It's like WPS1, but it's almost two years old. The Walker Art Center operates The Walker Channel, an online collection of streamable artist interviews and other programming. This is one prong of the museum's strategy to maintain and expand their presence while their building is receiving a Herzog & deMeuron makeover. Most of the recordings are interviews with people I've never heard of, and there are no explanations. But there IS a 2002 interview with Yoshiharu Tsukamoto, one of the...
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June 25, 2004

She Makes Art for Hard Money

So you better treat her right. Approximately a hundred friends at Downtown for Democracy are organizing a fundraising party and silent auction of works by 35 established and emerging artists Tuesday, June 29, at Passerby. Buy a $75 ticket to bid (silent auction runs from 8-10:30) or to see the preview (11-6). [And even though Bush & Co are the world's problem, federal election regulations don't permit (non-permanent resident) foreigners to give money or bid. Sorry.] D4D is a PAC...
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June 24, 2004

Now MoMA has a weblog

In anticipation of the reopening of the midtown museum building, MoMA's design department created a new website--including a weblog--for the Junior Associates, a group of 400 or so people who do all kinds of art world-related activities. As far as I know, it's the first museum weblog. (I know, Eyebeam eats weblogs for breakfast, but they're not a museum. They ARE quite cool, though, and hosted a swell party and exhibition walkthrough for the JA's, which, although it has...
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June 22, 2004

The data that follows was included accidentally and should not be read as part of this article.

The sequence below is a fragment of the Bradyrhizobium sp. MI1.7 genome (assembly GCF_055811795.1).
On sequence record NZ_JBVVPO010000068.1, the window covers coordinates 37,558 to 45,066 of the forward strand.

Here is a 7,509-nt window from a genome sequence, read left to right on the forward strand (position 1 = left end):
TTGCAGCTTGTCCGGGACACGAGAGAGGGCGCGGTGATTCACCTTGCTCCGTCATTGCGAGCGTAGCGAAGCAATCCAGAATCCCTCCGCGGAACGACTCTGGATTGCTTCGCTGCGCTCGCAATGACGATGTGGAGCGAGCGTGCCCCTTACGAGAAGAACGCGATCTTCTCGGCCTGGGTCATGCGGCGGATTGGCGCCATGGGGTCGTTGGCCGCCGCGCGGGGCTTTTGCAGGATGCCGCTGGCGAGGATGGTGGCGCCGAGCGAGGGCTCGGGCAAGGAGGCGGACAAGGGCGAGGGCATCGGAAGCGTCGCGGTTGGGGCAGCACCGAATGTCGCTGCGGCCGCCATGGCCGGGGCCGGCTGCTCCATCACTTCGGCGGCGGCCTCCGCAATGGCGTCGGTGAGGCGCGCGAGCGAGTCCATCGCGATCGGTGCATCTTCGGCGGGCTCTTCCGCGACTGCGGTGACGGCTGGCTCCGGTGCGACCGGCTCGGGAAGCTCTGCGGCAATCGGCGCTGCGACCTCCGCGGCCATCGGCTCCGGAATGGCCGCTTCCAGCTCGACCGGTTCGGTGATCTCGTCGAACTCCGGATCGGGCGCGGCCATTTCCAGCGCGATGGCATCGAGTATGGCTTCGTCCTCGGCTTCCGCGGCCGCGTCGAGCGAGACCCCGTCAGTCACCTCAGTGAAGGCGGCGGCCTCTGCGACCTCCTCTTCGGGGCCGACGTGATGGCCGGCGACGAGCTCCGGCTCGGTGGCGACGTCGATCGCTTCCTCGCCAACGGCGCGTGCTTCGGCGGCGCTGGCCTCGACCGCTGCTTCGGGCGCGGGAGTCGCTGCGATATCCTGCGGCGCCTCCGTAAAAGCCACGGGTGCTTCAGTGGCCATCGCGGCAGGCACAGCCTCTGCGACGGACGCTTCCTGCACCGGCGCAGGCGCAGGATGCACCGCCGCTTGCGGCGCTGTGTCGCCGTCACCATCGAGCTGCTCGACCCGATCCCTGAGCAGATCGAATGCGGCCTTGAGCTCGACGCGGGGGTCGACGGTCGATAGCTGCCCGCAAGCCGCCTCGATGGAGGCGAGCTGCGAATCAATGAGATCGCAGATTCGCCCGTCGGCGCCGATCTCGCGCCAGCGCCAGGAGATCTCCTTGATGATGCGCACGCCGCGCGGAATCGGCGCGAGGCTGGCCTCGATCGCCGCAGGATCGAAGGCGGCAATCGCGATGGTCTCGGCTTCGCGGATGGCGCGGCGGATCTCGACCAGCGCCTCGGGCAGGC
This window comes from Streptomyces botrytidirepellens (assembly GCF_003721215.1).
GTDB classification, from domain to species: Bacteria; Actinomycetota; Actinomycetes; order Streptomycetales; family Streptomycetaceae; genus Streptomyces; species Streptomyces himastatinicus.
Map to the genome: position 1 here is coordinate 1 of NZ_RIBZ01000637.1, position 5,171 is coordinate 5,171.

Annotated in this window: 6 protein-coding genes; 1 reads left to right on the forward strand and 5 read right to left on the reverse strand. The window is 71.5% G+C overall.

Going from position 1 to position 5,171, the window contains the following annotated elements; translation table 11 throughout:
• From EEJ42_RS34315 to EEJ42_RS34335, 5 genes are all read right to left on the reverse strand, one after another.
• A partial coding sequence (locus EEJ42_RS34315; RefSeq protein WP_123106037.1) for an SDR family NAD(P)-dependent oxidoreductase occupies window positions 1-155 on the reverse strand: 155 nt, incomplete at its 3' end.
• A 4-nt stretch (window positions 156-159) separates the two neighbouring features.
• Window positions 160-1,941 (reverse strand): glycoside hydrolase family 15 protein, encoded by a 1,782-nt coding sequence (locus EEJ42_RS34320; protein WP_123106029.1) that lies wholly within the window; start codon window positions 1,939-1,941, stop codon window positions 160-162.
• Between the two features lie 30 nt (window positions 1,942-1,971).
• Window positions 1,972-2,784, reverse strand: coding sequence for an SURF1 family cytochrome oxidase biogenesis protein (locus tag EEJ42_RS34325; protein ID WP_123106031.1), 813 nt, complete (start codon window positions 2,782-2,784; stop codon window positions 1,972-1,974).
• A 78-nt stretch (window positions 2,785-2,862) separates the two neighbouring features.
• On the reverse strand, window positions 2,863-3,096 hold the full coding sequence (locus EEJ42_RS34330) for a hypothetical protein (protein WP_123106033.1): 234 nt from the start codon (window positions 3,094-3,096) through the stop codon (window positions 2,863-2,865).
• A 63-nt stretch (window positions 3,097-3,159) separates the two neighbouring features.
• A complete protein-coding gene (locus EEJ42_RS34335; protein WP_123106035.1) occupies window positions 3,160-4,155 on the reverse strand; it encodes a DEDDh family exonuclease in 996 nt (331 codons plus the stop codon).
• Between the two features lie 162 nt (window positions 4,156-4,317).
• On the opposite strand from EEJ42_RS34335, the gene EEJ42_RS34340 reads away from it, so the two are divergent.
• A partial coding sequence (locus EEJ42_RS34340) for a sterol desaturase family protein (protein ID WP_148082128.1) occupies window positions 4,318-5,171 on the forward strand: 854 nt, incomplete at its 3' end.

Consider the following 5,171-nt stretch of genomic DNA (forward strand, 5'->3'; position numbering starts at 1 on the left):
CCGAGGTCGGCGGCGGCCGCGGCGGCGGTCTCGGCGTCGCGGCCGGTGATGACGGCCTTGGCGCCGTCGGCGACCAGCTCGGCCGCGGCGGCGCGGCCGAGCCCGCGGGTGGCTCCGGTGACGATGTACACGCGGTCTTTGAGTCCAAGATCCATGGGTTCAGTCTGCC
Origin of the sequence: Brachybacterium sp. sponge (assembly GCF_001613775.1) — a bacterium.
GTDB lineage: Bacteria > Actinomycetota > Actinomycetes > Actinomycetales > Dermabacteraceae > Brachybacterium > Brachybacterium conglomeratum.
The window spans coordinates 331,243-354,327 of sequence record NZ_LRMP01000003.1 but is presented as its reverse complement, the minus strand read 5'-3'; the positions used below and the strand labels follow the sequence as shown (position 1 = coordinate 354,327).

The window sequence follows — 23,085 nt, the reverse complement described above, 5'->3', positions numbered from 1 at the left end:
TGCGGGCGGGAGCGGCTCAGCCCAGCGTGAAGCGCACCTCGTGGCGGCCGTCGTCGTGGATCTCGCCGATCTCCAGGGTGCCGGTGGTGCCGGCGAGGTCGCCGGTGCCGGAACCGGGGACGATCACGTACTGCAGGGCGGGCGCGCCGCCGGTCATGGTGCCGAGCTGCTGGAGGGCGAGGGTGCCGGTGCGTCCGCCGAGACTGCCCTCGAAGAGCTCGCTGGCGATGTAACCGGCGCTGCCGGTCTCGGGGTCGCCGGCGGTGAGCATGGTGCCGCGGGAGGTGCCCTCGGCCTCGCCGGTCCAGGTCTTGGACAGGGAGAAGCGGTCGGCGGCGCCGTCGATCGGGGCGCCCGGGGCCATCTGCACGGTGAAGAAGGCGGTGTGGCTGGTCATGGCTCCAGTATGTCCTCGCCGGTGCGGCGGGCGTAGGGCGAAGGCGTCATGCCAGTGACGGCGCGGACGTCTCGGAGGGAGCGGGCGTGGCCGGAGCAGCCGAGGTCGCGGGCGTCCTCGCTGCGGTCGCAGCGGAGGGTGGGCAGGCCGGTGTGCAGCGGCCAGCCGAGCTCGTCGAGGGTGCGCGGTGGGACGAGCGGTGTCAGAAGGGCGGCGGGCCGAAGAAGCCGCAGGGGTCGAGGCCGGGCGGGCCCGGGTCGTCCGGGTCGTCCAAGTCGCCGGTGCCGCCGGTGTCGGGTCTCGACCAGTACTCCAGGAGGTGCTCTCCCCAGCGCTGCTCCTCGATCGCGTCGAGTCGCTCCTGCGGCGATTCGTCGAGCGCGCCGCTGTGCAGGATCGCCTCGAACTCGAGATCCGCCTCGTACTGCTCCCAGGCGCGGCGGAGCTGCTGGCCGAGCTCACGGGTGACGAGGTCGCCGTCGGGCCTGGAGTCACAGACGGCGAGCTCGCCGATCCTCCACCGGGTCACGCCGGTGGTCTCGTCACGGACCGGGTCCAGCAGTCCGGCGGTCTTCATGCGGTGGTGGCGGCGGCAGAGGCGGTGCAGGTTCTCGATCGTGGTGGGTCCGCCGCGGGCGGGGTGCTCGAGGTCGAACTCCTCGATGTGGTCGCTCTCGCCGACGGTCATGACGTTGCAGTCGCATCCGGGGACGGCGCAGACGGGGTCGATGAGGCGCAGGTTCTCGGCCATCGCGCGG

Worshipping Bâle

In the Old Testament, prophets regularly warned God's People against bowing down to the graven images of Baal that so entranced their Phoenician and Babylonian neighbors. Bâle worship is again white-hot, or so reports Le Monde from the just-ended Bâle Art Fair. Fittingly, Baal (OT) means both "Lord" and "something possessed." Bâle, in the mean time, means acquisition. If you still don't know what the hell I'm talking about and you don't want to read French--do I have to mention...
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June 16, 2004

Just say you're going to an architecture film series.

If you're in London this Father's Day: The artists Elmgreen & Dragset have put together a short program (49') of film and video works which "examine architecture's complicit role in defining our enactment of psychological states." It will be shown at the Tate Modern, this Sunday at 15.00 (3:00 pm for the yanks). [via kultureflash] Half of that time will be taken up by Jean Genet's long-banned silent film, Un Chant d'Amour. It's from 1950, the Eisenhower Era, when prison...
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June 15, 2004

On Gabriel Orozco's Photographs

Gabriel Orozco usually installs his photos interspersed with other works--drawings, collages, and sculpture. The Hirshhorn show which opened last week is the first time they've been shown alone. The show felt instantly familiar, and not because I've been a follower, fan, and collector of Orozco's work for almost ten years. In that time, the artist has published several text-free collections of his photography. The exhibition feels like one of these artist books. Each image on its own is almost incidental....